ABSN or Should I not go to nursing school? - page 2
Hello, I am currently considering ABSN program at Herzing University- Orlando campus. Are there any nursing students here who are currently attending Herzing or have attended in the past? I am... Read More
Jan 30Np! Thank you for being open to my feedback/opinion. I'm glad you were able to check out Herzing and I hope they were able to give you a better feel for their programs.
If you are leaning towards ADN, then definitely go for it!! At the end of the day, you will know what's the best fit for you.
Everyone's circumstances are different. Im sorry, I feel I'm probably bias since I was on a similar boat making decisions and I ended up going the BSN route. It is a difficult decision and with the multiple options, there is no "right" way to go.
Just to be clear, I have nothing against the AD route. My cousin studied at Univ. Northern Florida, went the ADN option and it worked for him.
I have several family and friends currently in an ADN program. Content is more spread out, slower paced, but the material is NOT any less difficult. You will still be taking the same classes: patho, pharm, medsurg, etc. The only difference between the two degrees are a couple classes. (ex: nursing research)
There are a couple things to consider. More and more are health care facilities are preferring BSNs. My cousin from Florida (ADN) said he got his medsurg job because he worked as a cna and my aunt also worked at that hospital. Assuming you want to start working after you get your license. I would check the requirements of potential places you want to work at after you graduate. If you have cna experience, or connections at the hospital, it will give you an edge above your competitors. That is something that can POTENTIALLY happen, BUT that's not always the case. My mom has her ADN and she was able to find a job right away. Side note: There are some hospitals willing to pay (full or a portion) of your tuition when you go back for your MSN. So I would look into that as well.
If you decide to go straight to MSN, then you can totally disregard all of that. I also don't see any issues with going the RN-MSN route either.
I do agree with the statements below my original post. It's important to be completely honest and objective when doing a self assessment. First time around, I realized I struggled with exams and NCLEX style questions. I made sure this time I practiced more NCLEX-styled questions, reviewed rationales, invested in tutoring (free in many ), got feedback from professors. Once I understood what I was doing wrong, I was able to make the changes I needed. Yes there are good/bad professors, but YOU are biggest variable you can control.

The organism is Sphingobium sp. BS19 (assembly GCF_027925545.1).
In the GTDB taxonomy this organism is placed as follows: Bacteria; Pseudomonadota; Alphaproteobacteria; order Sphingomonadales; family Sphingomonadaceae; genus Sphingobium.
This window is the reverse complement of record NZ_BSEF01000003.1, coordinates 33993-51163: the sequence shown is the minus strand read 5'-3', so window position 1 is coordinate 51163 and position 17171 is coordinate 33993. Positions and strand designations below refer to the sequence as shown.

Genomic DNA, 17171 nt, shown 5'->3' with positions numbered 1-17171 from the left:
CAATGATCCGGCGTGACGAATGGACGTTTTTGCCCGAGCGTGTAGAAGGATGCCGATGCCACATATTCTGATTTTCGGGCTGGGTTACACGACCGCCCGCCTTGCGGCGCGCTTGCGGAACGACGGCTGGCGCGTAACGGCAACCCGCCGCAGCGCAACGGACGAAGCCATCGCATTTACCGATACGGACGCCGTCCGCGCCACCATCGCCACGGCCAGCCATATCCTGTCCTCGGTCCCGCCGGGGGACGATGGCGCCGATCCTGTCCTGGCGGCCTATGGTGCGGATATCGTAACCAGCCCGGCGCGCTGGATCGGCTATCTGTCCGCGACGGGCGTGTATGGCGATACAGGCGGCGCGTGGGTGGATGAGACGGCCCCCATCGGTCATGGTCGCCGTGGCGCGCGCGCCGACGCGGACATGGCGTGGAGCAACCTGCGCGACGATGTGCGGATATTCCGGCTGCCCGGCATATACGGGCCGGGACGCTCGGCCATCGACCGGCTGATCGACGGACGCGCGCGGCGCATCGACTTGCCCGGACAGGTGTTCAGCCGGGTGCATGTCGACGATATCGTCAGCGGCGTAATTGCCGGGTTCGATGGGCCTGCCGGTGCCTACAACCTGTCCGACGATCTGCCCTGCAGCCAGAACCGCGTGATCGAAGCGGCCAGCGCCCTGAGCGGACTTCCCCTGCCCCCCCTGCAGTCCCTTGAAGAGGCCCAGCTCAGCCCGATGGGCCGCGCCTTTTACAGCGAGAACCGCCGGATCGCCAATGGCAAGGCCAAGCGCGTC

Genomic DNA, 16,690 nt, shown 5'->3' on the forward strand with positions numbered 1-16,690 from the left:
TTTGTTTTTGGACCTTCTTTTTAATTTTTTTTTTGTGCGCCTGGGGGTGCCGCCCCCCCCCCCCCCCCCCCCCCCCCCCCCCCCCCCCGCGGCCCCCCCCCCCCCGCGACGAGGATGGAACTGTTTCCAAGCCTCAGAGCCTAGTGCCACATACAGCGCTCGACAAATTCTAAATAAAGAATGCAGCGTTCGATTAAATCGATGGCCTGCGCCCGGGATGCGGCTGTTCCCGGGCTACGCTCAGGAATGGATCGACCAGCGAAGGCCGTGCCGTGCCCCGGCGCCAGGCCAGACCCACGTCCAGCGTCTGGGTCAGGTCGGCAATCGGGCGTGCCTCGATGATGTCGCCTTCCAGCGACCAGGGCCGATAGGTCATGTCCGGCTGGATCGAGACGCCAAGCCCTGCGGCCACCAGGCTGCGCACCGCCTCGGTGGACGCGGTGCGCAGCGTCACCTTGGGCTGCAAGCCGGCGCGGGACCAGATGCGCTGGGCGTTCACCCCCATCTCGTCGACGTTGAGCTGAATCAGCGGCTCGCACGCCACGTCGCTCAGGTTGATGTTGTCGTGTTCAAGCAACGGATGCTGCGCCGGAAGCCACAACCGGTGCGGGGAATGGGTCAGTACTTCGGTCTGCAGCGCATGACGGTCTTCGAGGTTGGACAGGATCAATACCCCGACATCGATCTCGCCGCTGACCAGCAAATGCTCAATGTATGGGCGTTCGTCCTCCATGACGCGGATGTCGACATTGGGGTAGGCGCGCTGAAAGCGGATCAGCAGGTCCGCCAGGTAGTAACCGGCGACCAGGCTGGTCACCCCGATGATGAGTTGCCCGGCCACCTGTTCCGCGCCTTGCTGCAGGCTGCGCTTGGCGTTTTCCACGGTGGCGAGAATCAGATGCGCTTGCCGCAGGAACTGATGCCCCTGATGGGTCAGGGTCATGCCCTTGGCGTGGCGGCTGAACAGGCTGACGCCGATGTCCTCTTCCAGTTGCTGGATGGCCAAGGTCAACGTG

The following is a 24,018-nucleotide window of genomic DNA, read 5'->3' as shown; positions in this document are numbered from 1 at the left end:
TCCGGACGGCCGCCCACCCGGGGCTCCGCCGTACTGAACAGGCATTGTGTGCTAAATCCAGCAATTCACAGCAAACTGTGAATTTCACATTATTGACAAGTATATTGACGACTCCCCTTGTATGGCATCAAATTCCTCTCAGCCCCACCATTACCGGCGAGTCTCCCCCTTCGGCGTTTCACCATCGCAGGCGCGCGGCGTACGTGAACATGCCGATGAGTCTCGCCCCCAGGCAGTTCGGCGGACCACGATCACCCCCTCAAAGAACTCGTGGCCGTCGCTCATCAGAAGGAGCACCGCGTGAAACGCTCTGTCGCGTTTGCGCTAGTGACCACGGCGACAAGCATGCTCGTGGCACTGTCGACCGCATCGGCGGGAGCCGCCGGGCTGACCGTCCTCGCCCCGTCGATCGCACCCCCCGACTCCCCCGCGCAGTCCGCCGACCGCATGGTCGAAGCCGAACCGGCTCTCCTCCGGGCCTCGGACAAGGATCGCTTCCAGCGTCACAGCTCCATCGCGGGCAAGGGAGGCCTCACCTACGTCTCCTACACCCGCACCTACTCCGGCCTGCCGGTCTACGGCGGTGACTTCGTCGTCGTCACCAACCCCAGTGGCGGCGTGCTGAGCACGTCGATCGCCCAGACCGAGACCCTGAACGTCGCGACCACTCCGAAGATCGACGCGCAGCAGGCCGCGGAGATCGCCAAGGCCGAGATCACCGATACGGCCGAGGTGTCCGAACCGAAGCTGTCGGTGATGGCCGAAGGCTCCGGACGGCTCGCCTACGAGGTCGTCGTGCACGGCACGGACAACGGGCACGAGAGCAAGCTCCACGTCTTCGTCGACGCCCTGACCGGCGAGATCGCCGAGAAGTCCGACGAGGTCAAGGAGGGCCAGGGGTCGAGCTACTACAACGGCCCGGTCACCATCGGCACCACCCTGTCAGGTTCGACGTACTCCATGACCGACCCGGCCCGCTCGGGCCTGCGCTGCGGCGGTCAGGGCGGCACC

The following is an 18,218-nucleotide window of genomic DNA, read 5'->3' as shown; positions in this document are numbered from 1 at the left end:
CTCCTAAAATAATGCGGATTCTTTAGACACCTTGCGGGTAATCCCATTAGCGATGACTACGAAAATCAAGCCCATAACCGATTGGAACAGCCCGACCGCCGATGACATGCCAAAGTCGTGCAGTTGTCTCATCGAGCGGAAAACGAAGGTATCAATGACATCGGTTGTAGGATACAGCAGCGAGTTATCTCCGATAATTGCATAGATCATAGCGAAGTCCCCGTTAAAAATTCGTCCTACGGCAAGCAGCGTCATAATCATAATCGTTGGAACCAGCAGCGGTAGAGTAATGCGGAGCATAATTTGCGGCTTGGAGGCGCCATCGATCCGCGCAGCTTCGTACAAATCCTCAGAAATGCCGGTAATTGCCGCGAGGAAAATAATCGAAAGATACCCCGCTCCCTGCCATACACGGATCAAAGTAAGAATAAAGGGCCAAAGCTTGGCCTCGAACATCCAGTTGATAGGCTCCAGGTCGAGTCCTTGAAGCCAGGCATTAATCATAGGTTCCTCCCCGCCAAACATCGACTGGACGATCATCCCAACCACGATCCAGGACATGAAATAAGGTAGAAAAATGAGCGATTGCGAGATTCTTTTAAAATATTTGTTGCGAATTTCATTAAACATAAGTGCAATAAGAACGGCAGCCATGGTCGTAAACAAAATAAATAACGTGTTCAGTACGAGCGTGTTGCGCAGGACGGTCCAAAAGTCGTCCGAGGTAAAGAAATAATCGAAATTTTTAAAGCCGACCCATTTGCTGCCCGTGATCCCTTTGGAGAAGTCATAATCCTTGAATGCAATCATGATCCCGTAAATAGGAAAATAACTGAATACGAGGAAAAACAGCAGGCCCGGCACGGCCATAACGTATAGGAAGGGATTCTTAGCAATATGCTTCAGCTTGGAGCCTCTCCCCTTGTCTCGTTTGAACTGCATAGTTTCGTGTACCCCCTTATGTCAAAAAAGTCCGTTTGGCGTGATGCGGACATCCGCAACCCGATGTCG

So addressing your original question: "ABSN or Should I not go to ?"
If you can figure out and make changes on how you're going to succeed second time around.
If nursing is where your heart and passion is.
If you find a program/path that best fits YOU long term (personally, financially, timely manner).
If you can make it work. Then yes! Why not?
For me, going back was the HARDEST part. It took a lot of self-esteem/confidence building. I let my insecurities get to me, the words of past professors telling me I shouldn't be a nurse, feeling so degraded over little points. You don't have to make the same mistakes I did; never let anyone make you feel like a failure or doubt your self-worth. This is your passion, hang in there!
Sorry long post! I hope this helps!
Feb 6Hi, I hope you're doing well. I just started my prerequisites last year. Have micro to finish this semester. I too have a bachelors in another field. I was thinking if I should do another bachelors degree, but decided I did not want another one. I am doing direct entry msn programs. I've heard some say some mean things about those of us coming from outside to go straight for an msn. But I've weighed all the options, looked at the class the absn vs the msn offers. I feel it's more advanced. You have to really do what you feel is right for you and what would work for you. Do you have family you can stay with while going to school? Maybe you might need to not work full time to be able to focus and study more. I don't wanna tell you what to do, but in my opinion I wouldn't do an adn, simply because most places require a bsn. Is it worth it to you, to go back again to complete a bsn?
It could just be lack of time, and being unable to study. Most programs require that you don't work actually because of how rigorous it gets. I agree with some of what the others said.
I've learned that students tend to not do work and then complain about professors. I've seen it during my undergrad and even with just my prerequisites. So take those things with a grain of salt....mostly. I wish you the best!
Feb 9Something to think about in your Florida area - what is the job market for ADN grads? Is it more difficult to find initial employment than if you had the BSN?
That could significantly impact your decision making choices.